Everyone hates parallel entries.  Almost every pilot will try to turn a parallel entry into a teardrop entry, just because they think the parallel is too difficult.
It’s really not that hard, there are only 3 steps to fly a proper parallel entry:

  1. Track to the holding fix in the parallel entry region.
  2. Turn to parallel the inbound holding course
  3. Make a standard-rate turn to intercept the holding course

Let’s break down the steps.
First, we must be tracking straight to the holding fix and be in the parallel entry region. Attempting a parallel entry when not in the parallel entry region will not work out well.  Parallel entries are unique, and can only be properly flown from the parallel entry region.
Once you cross the holding fix, immediately turn to a heading that parallels your inbound holding course.  If the inbound holding course is 360, turn to 180.  As with all entries, you will need to correct for wind to make sure you are paralleling the inbound course.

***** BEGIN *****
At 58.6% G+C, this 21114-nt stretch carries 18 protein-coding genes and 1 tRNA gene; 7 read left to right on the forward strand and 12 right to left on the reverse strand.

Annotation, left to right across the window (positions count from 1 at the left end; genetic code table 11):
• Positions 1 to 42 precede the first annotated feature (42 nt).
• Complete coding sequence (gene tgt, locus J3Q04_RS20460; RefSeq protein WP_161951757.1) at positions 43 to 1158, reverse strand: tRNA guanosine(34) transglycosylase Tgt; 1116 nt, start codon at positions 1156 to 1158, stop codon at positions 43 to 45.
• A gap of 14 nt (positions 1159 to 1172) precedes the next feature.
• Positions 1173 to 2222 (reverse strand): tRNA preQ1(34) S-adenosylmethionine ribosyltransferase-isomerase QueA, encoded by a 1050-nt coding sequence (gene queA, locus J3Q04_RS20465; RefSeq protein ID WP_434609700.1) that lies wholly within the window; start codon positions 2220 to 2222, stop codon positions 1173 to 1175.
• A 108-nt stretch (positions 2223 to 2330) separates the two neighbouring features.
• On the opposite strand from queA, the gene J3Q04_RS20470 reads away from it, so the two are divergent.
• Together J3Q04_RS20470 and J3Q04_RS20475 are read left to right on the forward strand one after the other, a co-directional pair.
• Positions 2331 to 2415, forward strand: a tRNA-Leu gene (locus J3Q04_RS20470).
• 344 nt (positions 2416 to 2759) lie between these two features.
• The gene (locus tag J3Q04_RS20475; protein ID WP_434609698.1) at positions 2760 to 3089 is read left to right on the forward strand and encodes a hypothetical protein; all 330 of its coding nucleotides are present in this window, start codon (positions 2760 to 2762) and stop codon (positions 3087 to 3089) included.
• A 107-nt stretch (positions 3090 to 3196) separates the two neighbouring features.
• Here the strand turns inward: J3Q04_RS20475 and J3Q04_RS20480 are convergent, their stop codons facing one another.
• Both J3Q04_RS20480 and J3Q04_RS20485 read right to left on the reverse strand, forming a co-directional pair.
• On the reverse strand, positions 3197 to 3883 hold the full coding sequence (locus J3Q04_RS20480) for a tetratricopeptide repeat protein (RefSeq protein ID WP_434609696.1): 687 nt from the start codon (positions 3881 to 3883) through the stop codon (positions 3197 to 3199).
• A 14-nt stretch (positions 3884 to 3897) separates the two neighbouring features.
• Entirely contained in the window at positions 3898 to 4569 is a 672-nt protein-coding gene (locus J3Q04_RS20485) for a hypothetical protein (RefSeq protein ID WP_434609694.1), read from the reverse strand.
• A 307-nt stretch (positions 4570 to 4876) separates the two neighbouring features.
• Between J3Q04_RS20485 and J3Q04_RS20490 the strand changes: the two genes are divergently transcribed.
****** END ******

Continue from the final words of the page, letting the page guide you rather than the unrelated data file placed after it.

After we fly out outbound heading for one minute or the predetermined distance if at a hold based on distance, we are going to start a standard rate turn back towards the inbound holding course.
Now here’s the difference to a parallel hold.  When you turn back to inbound course you have two options:

  • Intercept and track the inbound course
  • Home to the holding fix

Even though intercepting and tracking the inbound course is preferred, it is perfectly acceptable to home to the holding fix instead.  This decision will be based on how far from your holding course you wind up when making your turn inbound.
If you end up homing to the holding fix, just treat it as a direct entry into the hold.  Make sure that about 1/2 to 1/4 mile before the holding fix you turn to a heading that is the same as the holding course.  Although you may not cross directly over the fix, this will prevent you from making a standard rate turn over 180 degrees to the outbound leg.
While all of this may sound a little confusing, there’s really no math to do.  Try flying a few parallel entries next time you are practicing, and you may find they aren’t as bad as you thought.
Now you’re ready for teardrop and direct entries.